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At the Texas orphanage where he has just started his new coaching job, Rusty Russell finds his recruitment pitch falling on indifferent ears as he addresses the scrawny boys gathered before him. That indifference evaporates, though, when Russell throws down a gauntlet of sorts: “The way I see it, you can work the field… or play the field.” That’s when one of the youngsters steps forward as he mumbles, “That sounds good to me. I’m in.” The others soon follow.
What also follows is a yank-at-your-heartstrings sports yarn of a ragtag high school football team from the Fort Worth Masonic Home that eventually rises from playing without shoes—or even a football—to the state playoffs during America’s Great Depression.
Early on, Russell (played by former Dallas footballer Luke Wilson) realizes these skinny teenagers have little chance against their beefier rivals. But the Mighty Mites, as they become known due to their smaller size, possess one distinct advantage over their competitors—blazing speed. Russell builds on that and also develops the spread offense, in which receivers go wide and force the defense to cover large areas of the field.
Vanessa Shaw portrays Rusty’s wife, Juanita, who, like so many others, hopes for the best but is fearful of a looming disaster in her husband’s attempt to shape a worthwhile team out of these motley Texas lads. (“This is gonna be even more work than you imagined.”)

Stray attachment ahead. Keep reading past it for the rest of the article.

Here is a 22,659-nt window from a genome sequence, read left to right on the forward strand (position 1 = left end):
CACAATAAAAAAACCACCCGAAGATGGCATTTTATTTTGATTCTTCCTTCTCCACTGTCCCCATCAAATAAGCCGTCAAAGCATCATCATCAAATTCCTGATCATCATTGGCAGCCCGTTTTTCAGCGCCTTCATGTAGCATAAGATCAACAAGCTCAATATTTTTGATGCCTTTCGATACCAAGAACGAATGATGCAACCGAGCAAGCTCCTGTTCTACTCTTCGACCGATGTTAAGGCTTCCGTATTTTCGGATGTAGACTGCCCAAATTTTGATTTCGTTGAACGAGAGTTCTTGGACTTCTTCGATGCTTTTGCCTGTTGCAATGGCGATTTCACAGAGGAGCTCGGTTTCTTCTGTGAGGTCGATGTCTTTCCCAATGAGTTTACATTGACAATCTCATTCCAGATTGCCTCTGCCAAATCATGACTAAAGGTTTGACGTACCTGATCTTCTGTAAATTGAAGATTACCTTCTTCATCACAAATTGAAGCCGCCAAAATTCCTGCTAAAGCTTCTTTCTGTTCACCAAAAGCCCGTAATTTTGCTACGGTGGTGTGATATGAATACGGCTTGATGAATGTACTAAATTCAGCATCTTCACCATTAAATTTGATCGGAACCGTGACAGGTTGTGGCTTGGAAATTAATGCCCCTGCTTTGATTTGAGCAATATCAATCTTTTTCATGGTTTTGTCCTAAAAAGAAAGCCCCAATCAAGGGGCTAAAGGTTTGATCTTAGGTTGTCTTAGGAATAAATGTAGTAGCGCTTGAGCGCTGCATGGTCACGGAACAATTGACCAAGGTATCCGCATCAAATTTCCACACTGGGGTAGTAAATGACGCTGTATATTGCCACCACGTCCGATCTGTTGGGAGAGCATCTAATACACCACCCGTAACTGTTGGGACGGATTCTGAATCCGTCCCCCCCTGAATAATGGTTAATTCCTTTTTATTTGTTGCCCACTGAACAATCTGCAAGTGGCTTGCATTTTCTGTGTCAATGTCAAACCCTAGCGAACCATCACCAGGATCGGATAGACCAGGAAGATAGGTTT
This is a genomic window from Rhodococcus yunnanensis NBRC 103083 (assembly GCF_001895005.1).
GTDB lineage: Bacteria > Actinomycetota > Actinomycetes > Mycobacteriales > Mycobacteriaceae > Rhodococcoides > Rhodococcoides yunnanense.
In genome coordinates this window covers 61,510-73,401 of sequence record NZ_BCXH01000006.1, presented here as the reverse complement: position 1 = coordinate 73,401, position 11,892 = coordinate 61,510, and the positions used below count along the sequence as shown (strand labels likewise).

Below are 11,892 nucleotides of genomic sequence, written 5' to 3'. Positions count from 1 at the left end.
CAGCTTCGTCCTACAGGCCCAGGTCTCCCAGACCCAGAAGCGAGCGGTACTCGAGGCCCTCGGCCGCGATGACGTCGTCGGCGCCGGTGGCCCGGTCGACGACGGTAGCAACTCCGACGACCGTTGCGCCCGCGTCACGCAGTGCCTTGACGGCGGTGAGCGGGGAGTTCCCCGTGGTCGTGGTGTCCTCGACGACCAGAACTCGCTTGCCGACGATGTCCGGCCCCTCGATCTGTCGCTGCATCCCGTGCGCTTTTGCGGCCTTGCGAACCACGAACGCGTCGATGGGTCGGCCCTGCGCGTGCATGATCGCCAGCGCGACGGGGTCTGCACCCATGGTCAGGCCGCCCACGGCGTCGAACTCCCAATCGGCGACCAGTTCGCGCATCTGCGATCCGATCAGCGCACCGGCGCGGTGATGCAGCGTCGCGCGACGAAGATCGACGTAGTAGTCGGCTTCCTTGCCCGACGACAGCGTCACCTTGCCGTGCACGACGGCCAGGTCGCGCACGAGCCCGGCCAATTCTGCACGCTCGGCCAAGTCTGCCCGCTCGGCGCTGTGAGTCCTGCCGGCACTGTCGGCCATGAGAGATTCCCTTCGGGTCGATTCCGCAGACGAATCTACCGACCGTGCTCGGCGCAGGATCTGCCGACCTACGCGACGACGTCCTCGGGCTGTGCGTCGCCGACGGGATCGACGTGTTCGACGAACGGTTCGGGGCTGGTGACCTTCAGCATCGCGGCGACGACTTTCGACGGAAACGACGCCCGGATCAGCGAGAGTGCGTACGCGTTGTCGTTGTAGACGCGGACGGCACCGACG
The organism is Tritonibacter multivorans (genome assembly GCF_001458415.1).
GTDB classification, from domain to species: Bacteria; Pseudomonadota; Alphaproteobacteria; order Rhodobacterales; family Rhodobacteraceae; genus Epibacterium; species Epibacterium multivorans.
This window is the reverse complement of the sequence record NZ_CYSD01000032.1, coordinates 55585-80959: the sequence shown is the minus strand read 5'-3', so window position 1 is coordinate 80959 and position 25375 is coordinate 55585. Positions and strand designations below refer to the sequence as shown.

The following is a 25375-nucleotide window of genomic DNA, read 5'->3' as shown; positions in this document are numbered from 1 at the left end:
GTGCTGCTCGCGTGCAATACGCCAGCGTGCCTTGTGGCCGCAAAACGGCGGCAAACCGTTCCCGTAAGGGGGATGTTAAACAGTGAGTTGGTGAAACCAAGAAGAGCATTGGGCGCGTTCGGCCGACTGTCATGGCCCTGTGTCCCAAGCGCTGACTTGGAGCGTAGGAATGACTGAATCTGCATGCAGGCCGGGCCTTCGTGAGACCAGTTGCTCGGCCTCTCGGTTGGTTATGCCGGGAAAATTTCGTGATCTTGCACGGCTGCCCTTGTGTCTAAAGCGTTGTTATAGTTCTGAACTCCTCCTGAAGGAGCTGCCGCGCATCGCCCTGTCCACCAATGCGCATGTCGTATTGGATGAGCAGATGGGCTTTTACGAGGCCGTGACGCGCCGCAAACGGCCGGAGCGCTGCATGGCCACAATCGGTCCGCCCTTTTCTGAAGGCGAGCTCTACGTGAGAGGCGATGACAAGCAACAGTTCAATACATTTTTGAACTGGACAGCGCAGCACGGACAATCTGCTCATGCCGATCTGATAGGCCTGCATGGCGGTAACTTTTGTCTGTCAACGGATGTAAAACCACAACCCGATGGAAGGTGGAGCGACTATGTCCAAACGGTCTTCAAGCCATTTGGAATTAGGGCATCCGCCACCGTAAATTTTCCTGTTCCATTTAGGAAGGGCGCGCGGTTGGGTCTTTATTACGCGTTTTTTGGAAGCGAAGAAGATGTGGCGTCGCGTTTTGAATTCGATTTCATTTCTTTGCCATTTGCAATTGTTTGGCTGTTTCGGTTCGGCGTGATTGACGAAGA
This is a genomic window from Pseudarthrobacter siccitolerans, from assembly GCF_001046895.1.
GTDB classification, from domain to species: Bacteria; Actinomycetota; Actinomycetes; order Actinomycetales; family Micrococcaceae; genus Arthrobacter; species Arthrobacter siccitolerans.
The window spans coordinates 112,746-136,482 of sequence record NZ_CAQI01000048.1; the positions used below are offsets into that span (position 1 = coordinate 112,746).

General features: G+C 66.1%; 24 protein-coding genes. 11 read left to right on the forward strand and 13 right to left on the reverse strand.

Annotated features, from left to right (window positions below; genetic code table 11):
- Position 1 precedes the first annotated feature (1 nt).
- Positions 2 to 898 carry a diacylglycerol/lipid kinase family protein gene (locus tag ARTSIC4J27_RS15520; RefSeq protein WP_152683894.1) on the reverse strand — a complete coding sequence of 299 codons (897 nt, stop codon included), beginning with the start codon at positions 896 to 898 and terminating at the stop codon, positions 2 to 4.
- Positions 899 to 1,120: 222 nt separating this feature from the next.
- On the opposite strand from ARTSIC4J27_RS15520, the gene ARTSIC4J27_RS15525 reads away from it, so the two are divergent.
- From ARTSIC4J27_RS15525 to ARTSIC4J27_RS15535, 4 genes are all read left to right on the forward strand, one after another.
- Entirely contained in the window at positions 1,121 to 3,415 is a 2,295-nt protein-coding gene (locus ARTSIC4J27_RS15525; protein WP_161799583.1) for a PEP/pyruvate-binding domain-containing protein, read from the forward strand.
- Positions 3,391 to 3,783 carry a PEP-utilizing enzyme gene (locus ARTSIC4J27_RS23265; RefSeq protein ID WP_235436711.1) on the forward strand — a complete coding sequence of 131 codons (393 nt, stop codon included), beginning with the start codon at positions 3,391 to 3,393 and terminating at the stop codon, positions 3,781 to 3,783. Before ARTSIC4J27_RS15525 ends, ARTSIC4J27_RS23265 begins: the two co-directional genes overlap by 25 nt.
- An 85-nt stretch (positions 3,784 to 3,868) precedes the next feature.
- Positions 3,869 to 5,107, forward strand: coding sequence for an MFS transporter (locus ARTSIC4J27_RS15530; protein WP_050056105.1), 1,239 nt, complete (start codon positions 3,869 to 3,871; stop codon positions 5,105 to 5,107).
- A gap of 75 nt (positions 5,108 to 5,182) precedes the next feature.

The Mites achieve success through Russell, who left a cushy coaching job behind and whose presence constantly begs a nagging question: Why is he here? The reason—not entirely surprising— is explained later in the story.
Included in the supporting cast are Oscar-winners Robert Duvall and Golden Globe winner Martin Sheen, both of whom appear onscreen together for the first time since 1979’s “Apocalypse Now.” You’ll also recognize Wayne Knight, the former snarky postal carrier Newman from “Seinfeld.”
Producer Houston Hill (“Sister Aimee”) states, “[The film’s] about the resilient spirit of these orphans who band together and inspire the nation. Back in the day, even President Franklin D. Roosevelt spoke warmly about this little band of Fort Worth orphans and how they pulled off the impossible. They fired up a nation in trouble, which is why the film is so moving.”
“12 Mighty Orphans” is adapted from Jim Dent’s 2007 best-selling nonfiction book of the same name.
The release from director Ty Roberts (“The Iron Orchard”) opens nationwide this month. Think of a pigskin “Hoosiers” and you’ll be on the right track to appreciating the inspiring story line.